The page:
In 1977, I was barely a teen and a voracious reader of science fiction and fantasy, as well as an avid movie and TV watcher — as much as a kid could consume. So when I heard that a film set in space was getting a lot of buzz, I was curious. And the buzz around Star Wars was immense. All the other kids were talking about it, as well as the adults, and I had to see it.
My grandparents took my sister and me to our first viewing at the iconic Cinerama Dome in Hollywood. When that gigantic, seemingly never-ending Imperial Destroyer appeared, I was awestruck. When I saw Luke Skywalker, I was in love. When I saw Leia, I was intrigued. Star Wars had everything a little girl could want: action, handsome heroes, a princess, cute sidekicks, and a happy ending. But it also created in me a huge sense of wonder: What were these planets? What was the Force? Could I have my own lightsaber and R2-D2?
Most importantly, the princess could hold her own and didn’t need saving because she was capable of saving herself. To be fair, I didn’t see it that way at first; I crushed hard on Luke Skywalker and then Han Solo, and Leia was an impediment in my still-forming mind. However, the more times I saw the film, the more I began to see that princesses didn’t need to wait for princes to save them. They were tough. They were capable. They took care of themselves.
Something started awakening in me. It would take years to come to fruition, but a little bit of the internalized patriarchy in me was being chipped away, and it had big ol’ cinnamon-roll hair on it.
Then there was the tech. The ships. The weapons. The hyperspace (when it worked). The special effects, which felt ground-breaking. So many creations to spark my imagination and have me going on my own adventures in my dreams. I was Leia, holding a blaster, making plans, running around the galaxy with my trusty droid and a handsome boy by my side long before Finn trailed after Rey and BB-8. Sometimes I had a lightsaber, because of course girls could wield them even if we hadn’t seen it onscreen yet. I was a kid. This was all in my imagination’s wheelhouse.
Despite not being old enough to drive and barely old enough to take the bus by myself, I managed to convince my parents to let me see the film in theaters six times — twice with my sister and the rest by myself because she was satisfied after two viewings. I was thrilled to stand in line for hours with other kids and adults who loved the film the same way I did, talking about our favorite parts, making sure not to give anything away if anyone around us hadn’t seen it, comparing all the other science fiction and fantasy works we enjoyed, debating Star Wars vs. Star Trek. As a baby nerd, this was heaven for me.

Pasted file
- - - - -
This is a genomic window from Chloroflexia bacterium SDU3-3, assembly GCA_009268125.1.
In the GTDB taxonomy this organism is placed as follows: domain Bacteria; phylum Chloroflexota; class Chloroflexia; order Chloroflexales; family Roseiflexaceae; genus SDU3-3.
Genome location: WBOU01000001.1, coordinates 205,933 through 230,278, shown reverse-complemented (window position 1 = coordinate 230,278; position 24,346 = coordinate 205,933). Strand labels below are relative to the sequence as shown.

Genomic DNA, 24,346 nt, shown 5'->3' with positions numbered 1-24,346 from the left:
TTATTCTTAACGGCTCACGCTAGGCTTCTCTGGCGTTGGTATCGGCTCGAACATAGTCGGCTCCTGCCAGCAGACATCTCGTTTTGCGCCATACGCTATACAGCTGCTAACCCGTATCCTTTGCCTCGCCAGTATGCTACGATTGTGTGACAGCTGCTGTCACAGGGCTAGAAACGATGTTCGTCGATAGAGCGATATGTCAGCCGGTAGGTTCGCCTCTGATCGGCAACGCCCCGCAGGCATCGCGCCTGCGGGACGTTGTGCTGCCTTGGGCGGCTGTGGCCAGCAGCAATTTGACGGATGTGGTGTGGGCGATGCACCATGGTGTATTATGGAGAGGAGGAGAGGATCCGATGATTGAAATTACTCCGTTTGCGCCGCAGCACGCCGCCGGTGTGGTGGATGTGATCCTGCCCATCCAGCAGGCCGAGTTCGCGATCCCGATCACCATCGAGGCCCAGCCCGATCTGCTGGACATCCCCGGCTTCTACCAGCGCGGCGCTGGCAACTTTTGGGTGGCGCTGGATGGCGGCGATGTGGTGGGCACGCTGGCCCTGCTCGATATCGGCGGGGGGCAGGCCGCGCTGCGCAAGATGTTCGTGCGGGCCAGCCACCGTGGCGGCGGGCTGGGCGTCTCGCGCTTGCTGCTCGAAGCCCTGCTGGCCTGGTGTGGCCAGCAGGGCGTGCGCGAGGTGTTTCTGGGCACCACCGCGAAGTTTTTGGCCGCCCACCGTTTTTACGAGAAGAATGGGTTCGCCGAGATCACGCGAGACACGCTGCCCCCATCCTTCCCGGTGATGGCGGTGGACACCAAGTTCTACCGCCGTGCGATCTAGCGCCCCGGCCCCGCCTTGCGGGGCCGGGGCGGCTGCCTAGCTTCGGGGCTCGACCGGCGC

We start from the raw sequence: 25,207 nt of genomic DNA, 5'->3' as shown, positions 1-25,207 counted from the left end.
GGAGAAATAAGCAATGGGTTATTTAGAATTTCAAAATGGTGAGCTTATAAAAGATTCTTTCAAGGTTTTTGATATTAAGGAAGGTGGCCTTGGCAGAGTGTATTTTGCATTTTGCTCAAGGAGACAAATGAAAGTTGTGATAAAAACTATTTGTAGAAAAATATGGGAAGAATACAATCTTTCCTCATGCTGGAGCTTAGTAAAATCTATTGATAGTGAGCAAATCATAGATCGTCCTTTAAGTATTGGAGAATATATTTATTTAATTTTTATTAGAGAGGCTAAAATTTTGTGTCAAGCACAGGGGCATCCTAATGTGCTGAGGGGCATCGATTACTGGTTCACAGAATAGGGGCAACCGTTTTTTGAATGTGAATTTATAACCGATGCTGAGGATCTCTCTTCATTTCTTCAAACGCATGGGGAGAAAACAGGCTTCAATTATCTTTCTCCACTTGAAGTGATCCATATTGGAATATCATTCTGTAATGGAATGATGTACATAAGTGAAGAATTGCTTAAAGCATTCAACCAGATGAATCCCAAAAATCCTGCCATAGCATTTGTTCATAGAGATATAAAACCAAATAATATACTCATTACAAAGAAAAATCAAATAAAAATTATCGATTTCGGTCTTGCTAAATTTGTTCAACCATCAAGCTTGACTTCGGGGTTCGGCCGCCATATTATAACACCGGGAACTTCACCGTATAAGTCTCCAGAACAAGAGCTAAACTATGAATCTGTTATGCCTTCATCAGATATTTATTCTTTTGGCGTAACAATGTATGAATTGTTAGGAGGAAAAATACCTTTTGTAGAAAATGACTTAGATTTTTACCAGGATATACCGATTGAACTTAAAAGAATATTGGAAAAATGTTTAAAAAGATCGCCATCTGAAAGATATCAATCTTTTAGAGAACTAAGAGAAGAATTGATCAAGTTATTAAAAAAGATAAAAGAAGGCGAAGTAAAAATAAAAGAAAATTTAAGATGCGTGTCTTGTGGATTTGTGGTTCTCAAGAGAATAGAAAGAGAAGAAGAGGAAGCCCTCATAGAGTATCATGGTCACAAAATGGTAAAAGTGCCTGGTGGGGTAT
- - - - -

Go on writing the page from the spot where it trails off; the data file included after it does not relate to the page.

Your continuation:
Inside the theater at each viewing, there was laughter and amazement. There was cheering and clapping during the exciting parts. We are all one with the Force.
Star Wars remains one of my favorite movies, and I’ve seen it more times than I can count. Seriously, I lost count around viewing 230. I have it on VHS, Laserdisc, Blu-Ray, and DVD. If it could be uploaded to my brain, I would do it. I know where every error and funny part is; I can recite whole scenes by myself. I’ve explicated the meaning more times than my friends care to remember.
Is the film a bit clunky? Sure, it has a bit of a shaggy dog quality and a lot of errors (Coke can, anyone?), but George Lucas was making myths, and myths need time to grow. It was simple and straightforward and earnest. Luke was a hero in the making and wouldn’t reach that status fully until Return of the Jedi.
In retrospect, it was an amazing time, and my little kid mind was blown wide open by Lucas’ creation. Traveling from planet to planet, meeting new life forms, talking to droids, avoiding Darth Vader, using the Force — it was all life-changing and thrilling in a way Star Trek wasn’t because it was mine. It came out when I was old enough to see it firsthand instead of in retrospectives and re-releases. It was my movie, and it’s still one of my all-time favorite viewing experiences despite all the tinkering around Lucas did with it over the years. It will always just be Star Wars to me, A New Hope and crawls and enhanced special effects be darned.
It even crept into the stories I wrote with friends in high school. Their fiction had started in a world with dragons and magic. I brought in bad-ass princesses, Indiana Jones, and the Dream Police, though Robin Zander made an appearance in the Luke Skywalker role.
And yes, of course, even in those stories, Han shot first. Greedo was going to kill him; what else could he do?